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Harry Cassin
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Compliance officer shortage hurts Singapore banks

Along with New York, London, and Hong Kong, Singapore now ranks as one of the world’s most important financial centers. And to protect its new-found status, the tiny Southeast Asia country has cracked down hard on money laundering.

It now takes three months or longer to open a bank account. It used to take a few days. Some foreign businesses give up before completing the process.

The problem — not enough compliance officers to handle the stringent know-your-client checks the Monetary Authority of Singapore now requires.

“Compliance jobs were considered unattractive until a few years ago when the top dollar went to investment bankers and traders,” a Reuters report said.

After the 2008 financial crisis, the global demand for compliance officers exploded. They now expect a 30 percent pay raise for changing jobs, the report said.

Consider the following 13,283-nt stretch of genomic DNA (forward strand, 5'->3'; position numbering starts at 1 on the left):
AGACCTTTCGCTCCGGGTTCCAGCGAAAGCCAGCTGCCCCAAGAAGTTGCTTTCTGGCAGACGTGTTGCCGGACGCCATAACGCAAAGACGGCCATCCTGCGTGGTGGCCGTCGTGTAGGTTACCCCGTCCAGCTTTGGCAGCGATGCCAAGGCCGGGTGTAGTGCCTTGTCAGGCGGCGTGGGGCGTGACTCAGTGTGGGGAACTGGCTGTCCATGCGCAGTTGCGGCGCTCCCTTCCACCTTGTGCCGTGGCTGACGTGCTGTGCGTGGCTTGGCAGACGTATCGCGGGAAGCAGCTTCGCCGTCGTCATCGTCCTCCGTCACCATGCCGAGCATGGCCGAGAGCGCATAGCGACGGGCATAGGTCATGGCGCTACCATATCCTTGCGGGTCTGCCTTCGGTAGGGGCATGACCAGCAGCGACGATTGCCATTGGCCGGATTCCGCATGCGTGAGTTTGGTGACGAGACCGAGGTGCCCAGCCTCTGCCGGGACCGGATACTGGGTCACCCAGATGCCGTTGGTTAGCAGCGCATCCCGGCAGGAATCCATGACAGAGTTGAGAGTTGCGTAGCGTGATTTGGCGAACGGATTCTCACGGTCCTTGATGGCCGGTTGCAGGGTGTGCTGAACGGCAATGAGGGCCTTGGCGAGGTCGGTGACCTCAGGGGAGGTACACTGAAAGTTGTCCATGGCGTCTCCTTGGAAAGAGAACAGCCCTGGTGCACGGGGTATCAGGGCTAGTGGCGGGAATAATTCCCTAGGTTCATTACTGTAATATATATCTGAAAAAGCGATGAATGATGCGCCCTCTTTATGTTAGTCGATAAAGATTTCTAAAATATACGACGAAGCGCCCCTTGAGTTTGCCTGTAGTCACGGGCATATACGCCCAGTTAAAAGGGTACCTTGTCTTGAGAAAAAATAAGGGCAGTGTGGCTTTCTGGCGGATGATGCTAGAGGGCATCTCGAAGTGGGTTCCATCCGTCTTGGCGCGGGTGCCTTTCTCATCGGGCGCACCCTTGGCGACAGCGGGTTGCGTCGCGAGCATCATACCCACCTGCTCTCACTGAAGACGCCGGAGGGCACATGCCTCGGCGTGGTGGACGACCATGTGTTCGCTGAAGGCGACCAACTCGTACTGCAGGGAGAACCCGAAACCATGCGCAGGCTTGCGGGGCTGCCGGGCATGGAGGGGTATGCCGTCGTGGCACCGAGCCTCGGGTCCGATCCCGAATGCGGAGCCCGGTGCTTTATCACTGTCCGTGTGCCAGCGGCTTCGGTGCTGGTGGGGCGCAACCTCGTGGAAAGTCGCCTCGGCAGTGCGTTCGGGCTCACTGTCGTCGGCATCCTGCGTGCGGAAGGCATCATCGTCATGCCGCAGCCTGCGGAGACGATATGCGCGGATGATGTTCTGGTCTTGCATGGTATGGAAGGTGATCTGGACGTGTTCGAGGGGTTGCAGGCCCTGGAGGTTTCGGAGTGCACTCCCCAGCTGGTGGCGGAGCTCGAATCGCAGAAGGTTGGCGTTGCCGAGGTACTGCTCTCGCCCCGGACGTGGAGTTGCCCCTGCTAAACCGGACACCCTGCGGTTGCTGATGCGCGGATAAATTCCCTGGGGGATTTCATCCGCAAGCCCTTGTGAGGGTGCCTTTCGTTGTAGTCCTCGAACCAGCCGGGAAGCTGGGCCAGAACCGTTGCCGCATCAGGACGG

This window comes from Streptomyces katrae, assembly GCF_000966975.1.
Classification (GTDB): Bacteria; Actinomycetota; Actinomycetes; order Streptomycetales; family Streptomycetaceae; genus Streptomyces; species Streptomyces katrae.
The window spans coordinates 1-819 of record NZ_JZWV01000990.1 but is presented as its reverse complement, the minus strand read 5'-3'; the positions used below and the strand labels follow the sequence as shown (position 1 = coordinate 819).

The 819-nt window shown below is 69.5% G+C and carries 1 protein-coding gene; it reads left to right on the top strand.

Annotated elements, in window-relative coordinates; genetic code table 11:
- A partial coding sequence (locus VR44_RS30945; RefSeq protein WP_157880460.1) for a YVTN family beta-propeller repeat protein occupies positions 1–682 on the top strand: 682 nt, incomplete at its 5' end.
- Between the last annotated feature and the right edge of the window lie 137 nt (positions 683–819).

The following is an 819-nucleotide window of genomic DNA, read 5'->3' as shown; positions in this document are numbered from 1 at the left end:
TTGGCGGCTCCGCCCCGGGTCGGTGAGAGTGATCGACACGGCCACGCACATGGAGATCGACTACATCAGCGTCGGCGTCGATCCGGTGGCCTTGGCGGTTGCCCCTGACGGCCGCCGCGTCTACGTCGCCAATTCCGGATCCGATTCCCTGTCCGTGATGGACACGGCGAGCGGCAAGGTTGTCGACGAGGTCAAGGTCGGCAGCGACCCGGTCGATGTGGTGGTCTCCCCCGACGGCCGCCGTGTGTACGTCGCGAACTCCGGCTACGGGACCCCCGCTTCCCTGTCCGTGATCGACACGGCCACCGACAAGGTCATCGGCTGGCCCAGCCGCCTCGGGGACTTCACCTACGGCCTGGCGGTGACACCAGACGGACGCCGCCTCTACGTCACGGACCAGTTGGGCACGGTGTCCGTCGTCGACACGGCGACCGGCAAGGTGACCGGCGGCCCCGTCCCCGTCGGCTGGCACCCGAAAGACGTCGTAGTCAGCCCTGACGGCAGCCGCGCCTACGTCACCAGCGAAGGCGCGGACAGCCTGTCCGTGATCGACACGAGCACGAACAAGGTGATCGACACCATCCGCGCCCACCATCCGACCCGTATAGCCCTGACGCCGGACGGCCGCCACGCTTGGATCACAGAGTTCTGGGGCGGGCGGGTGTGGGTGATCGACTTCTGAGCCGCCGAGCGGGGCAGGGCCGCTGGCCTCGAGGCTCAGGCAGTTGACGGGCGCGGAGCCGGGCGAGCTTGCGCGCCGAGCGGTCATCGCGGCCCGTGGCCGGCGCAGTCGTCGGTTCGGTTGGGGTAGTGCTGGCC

The shortage of compliance professionals is hitting Singapore banks hard.

“It’s never easy to find the right people, and it’s tougher than ever before — it’s a war for talent as far as we are concerned,” Conrad Lim of LGT Bank (Singapore) told Reuters.

Bankers in Singapore report that compliance departments have doubled or even trebled in size over the past few years.

The Thomson Reuters 2015 Cost of Compliance Survey found that 69 percent of global respondents expect the cost of senior compliance professionals to increase in 2015. In Asia, 78 percent of the survey’s respondents expect compliance costs to rise.

“The competition for experienced professionals is fierce. The rapid growth of some markets is making it even harder to secure the right talent in this area,” Lito Camacho at Credit Suisse in Singapore told Reuters.


Richard L. Cassin is the publisher and editor of the FCPA Blog. He can be contacted here.

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